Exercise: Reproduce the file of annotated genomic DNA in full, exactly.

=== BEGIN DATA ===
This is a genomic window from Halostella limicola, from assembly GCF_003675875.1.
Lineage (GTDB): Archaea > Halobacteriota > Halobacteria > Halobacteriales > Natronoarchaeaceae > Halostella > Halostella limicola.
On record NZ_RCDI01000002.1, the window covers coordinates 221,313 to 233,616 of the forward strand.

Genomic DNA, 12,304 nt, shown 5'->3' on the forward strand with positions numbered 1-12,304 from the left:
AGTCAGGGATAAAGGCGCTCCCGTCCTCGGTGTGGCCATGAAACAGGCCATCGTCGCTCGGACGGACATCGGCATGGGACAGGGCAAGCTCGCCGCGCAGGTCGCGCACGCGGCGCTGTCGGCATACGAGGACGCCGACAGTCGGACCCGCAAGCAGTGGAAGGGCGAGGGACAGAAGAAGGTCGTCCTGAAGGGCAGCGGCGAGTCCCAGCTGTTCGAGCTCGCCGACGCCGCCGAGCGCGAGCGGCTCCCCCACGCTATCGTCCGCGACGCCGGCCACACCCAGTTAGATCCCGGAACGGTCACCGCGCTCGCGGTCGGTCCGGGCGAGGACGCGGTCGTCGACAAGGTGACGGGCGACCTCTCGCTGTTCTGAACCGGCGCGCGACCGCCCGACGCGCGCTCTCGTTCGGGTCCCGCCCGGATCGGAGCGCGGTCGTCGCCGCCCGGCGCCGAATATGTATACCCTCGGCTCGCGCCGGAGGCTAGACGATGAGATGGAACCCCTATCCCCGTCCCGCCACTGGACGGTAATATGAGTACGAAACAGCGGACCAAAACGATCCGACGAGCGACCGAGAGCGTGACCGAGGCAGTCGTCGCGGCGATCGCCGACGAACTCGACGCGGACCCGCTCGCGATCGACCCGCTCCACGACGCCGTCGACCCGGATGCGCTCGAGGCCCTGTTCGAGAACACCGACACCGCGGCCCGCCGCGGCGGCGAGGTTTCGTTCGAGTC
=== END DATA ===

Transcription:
This is a genomic window from Halostella limicola, from assembly GCF_003675875.1.
Lineage (GTDB): Archaea > Halobacteriota > Halobacteria > Halobacteriales > Natronoarchaeaceae > Halostella > Halostella limicola.
On record NZ_RCDI01000002.1, the window covers coordinates 221,313 to 233,616 of the forward strand.

Genomic DNA, 12,304 nt, shown 5'->3' on the forward strand with positions numbered 1-12,304 from the left:
AGTCAGGGATAAAGGCGCTCCCGTCCTCGGTGTGGCCATGAAACAGGCCATCGTCGCTCGGACGGACATCGGCATGGGACAGGGCAAGCTCGCCGCGCAGGTCGCGCACGCGGCGCTGTCGGCATACGAGGACGCCGACAGTCGGACCCGCAAGCAGTGGAAGGGCGAGGGACAGAAGAAGGTCGTCCTGAAGGGCAGCGGCGAGTCCCAGCTGTTCGAGCTCGCCGACGCCGCCGAGCGCGAGCGGCTCCCCCACGCTATCGTCCGCGACGCCGGCCACACCCAGTTAGATCCCGGAACGGTCACCGCGCTCGCGGTCGGTCCGGGCGAGGACGCGGTCGTCGACAAGGTGACGGGCGACCTCTCGCTGTTCTGAACCGGCGCGCGACCGCCCGACGCGCGCTCTCGTTCGGGTCCCGCCCGGATCGGAGCGCGGTCGTCGCCGCCCGGCGCCGAATATGTATACCCTCGGCTCGCGCCGGAGGCTAGACGATGAGATGGAACCCCTATCCCCGTCCCGCCACTGGACGGTAATATGAGTACGAAACAGCGGACCAAAACGATCCGACGAGCGACCGAGAGCGTGACCGAGGCAGTCGTCGCGGCGATCGCCGACGAACTCGACGCGGACCCGCTCGCGATCGACCCGCTCCACGACGCCGTCGACCCGGATGCGCTCGAGGCCCTGTTCGAGAACACCGACACCGCGGCCCGCCGCGGCGGCGAGGTTTCGTTCGAGTC